Ideas and inspiration for efficient living.

Small is relative

on February 2, 2012

I live in a small house. It’s 648 square feet, no basement. We’ve been living in it for 4.5 years, right before my first child was born. We now have two children and are expecting a third one this summer.

By most North Americans’ standards, we can’t fit in that house.

We’ve always made the restricted space work, but with 5 people soon to be living in it, I let myself start to believe that we couldn’t possibly stay here any longer.

We put our house up for sale. It’s not the first time it’s been for sale and all the potential buyers we’ve ever had tell us that it’s too small – even for a couple or a single person. “Our furniture is too big to fit in here!”

I started to look at my house with contempt. I was uncomfortable and becoming unhappy.

Then someone posted about the Innermost House on Facebook: Pictures http://tinyhouseblog.com/timber-frame/dianas-innermost-house/ and video http://www.youtube.com/watch?v=lDbrUk2xYBo

This house is 144 square feet and two people live in it! I’ve seen many tiny houses before, but this one charmed me by its warmth and simplicity.

My small house suddenly felt BIG.

I decided that I would make our small house work until it sold, no matter how long it takes. I decluttered and put up pretty things in every room.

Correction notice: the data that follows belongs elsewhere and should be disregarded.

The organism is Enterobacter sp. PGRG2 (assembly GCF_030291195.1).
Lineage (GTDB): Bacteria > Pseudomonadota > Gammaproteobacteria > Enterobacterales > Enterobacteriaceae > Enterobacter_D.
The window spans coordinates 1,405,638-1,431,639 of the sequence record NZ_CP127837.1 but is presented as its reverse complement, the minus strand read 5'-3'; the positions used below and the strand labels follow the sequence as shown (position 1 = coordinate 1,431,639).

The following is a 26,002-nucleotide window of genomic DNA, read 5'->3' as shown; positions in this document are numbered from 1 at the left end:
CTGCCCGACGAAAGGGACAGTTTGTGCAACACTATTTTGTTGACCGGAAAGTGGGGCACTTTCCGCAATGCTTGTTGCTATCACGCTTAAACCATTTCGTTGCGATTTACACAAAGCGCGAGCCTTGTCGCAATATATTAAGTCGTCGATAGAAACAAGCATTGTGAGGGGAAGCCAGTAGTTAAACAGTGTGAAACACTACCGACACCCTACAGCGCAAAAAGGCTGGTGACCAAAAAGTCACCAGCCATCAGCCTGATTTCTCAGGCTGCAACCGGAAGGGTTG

I actually like making my house efficient, it’s like solving a puzzle for me. How can I fit everything we need and store it in a convenient manner?

I also like that we can’t accumulate stuff. There’s just no space to put it!

And it’s also cheap to live here. How many people have a home worth what a decent car costs?

My small house led me to ask a few questions:

Are North Americans living in excessively large houses? Is all the space truly needed?

Are large houses leading to more consumerism, more stuff needed to fill every room?

The average home size in the United States has grown by 655 square feet (the size of my house!) in the last 35 years, while family size has decreased from 3.1 to 2.6.

Larger homes require more upkeep, more expenses. They consume more energy and materials.

Are large homes socially and environmentally responsible?

While I wait for a slightly larger home, I’m glad I have an Ikea worthy home.

Are you satisfied with your living space? 


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